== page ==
Labour are determined to enhance participatory democracy by ramming through the Electoral Finance Bill by the end of the year. Tomorrow will see the start of one of the harshest, meanest, longest sittings in NZ's parliamentary history. For their sins, Labour have only themselves to blame. What remains to be seen is whether the Greens can regain any of the moral high ground.
It seems like yesterday that I was sitting in class listening to Dr Helena Catt outline her thoughts on how electoral finance could be reformed. It involved true transparency of election funding, with both state and private contributions playing their part. What with Parliamentary Services and the broadcasting allocations currently used to fund party advertising, it is a no-brainer to include taxpayer funding in any new scheme.
It involved simplicity, thereby fostering public participation by clarifying what the rule book said.
I may have misheard, but what little Dr Catt said about "third party" regulation involved a carrot and stick approach. Yes, third parties could be registered, but in return they too might have dibs on public funding to express their voices come election time. It was an inspired way to address the democratic deficit of falling voter turnout. Get people involved in third parties and lobby groups, saying things in their own voice in their own way. Handshake it into the mainstream audience through allocated funding. Brilliant.
So, back in April 2006, the Electoral Commission had a pretty good idea of how to tidy the whole thing up. There was nothing preventing the government from throwing these ideas out to the public forum then and there. Ineptly, they bled the state funding story out to test the waters.
It was an early sign of a complete mishandling of such a delicate matter. The waters seethed like a Rotorua mudpool and the government threw up their hands up in pain and defeat, dismissing public funding as political suicide.
Instead, they chose a more drawn-out method of self-immolation. The Electoral Finance Bill was drawn up in secret, a most novel method of increasing democratic participation.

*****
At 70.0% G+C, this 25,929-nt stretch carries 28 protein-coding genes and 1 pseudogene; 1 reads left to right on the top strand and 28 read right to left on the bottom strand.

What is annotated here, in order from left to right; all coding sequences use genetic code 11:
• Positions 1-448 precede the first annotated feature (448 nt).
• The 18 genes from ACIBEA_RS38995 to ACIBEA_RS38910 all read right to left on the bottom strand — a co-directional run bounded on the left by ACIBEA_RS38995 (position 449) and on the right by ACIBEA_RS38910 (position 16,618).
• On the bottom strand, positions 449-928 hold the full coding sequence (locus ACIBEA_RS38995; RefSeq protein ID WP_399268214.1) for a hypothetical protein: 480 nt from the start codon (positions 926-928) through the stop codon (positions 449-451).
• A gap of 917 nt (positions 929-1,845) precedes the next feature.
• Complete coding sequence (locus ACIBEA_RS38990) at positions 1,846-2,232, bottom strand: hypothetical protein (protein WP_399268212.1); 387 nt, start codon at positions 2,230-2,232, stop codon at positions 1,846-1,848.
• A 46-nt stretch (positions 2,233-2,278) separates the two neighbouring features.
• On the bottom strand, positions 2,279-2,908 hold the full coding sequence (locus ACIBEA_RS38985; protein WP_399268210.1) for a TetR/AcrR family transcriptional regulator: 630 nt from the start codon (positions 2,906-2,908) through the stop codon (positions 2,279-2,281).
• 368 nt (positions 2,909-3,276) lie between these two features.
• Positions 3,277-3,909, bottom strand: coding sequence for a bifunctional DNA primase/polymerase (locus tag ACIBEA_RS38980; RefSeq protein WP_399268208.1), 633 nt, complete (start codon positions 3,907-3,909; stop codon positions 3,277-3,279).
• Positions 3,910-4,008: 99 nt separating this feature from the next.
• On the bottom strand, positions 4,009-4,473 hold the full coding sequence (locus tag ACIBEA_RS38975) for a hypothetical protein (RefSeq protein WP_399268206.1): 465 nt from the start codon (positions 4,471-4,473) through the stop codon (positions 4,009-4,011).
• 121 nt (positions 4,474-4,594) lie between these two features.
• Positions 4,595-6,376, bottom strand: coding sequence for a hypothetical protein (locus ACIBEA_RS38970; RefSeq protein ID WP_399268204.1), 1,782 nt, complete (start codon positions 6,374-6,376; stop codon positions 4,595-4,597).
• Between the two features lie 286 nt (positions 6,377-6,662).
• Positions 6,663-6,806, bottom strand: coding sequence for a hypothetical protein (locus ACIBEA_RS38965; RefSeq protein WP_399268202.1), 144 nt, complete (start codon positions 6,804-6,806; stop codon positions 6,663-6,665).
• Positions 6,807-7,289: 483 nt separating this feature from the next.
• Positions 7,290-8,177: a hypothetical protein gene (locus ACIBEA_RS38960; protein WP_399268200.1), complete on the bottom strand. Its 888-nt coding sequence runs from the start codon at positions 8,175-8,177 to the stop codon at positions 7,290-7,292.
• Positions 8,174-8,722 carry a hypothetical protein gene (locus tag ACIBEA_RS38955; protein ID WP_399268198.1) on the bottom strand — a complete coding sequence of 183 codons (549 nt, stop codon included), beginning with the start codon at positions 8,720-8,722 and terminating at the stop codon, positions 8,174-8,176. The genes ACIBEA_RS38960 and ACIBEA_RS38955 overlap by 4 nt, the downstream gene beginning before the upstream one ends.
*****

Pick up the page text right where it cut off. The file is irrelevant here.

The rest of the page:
The Electoral Funding Symposium in June was timed to coincide with the release of the draft EFB. It was a reasonable enough assumption. A light Order Paper allowed ample time for the process of legislating the Bill. Who in their right mind would attempt to push through such a controversial Bill less than 12 months before a general election?
The Symposium was to provide a forum on the EFB. Lacking a body to dissect, it ended up being an interesting morning of case studies and overview of existing electoral finance structures, followed by a yawning range of party policy statements in the afternoon.
The launch of the Electoral Finance Bill in July made the KiwiSaver launch look lucid in comparison. Mark Burton couldn't sell umbrellas to Aucklanders, let alone such a mish-mash of mischievous mayhem. I'm flabbergasted that none of Labour's strategists saw this mess coming. What is it with this year? Who died or quit? 2007 seems to be the year Labour lost its head and went feral.
And I have an abiding suspicion that the left wing voting bloc is going to get very feral next year. Methinks Labour have put a big banana skin in the path of the Greens and the Greens are blithely heading straight for it. Even in its current incarnation, the EFB will end up biting the Greens more than Labour. By supporting the EFB, the Greens may be creating their own nemesis.
Judging from Jeanette Fitzsimons launching the F Bomb on the steps of parliament, they are keenly aware of what is at stake. If the Greens are responsible for moderating the EFB in such a way that NORML may be exempt from its effect, that's all well and good. However, it does not remove the very strange precedents still embedded in this Bill. It does not mitigate the reprehensible way this Bill was put together, nor the way it will be rammed through without proper public consultation and input.
How can the Greens salvage some integrity? It's a shame that National have ruled out any deals on the Bill. For National, not the Greens. The Nats have eliminated any chance for bonus points on the Section 59 precedent. John Key will not save the day this time. It's up to the Green MPs to score the points instead.
On a minor victory level, the Greens could amend where they can, and admit the Bill is flawed and ugly. They could agree to the EFB on condition that an amendment is included that terminates the EFB after the next election. It would coincide with the death of the Interim Meaning Bill too. Russel Norman has gone on record for supporting a Citizen's Jury. A Royal Commission does not rule this out. The Nats have already said they'll repeal, so there's nothing lost in the end.
If the Greens are looking for a dramatic flourish, there's another option. Kill the Bill. Not in its entirety, just on necessary clauses. No-one in Labour has yet demonstrated the fixation on January 1st being the start of the regulated period. Three months prior is the generally accepted standard. Vote down January 1 and stick with three months. One could quibble over things such as fixing the election date in stone (notwithstanding a vote of no-confidence) as a pre-requisite. Or the Greens could throw out defintion (ii), therefore defining an electoral advertisement only as attempting to persuade to vote or not vote explicitly for a party or candidate (i).
Nandor, Meyt and Keith crossed the floor for the Dog Microchipping Bill. Surely they can do it again for a much more important reason?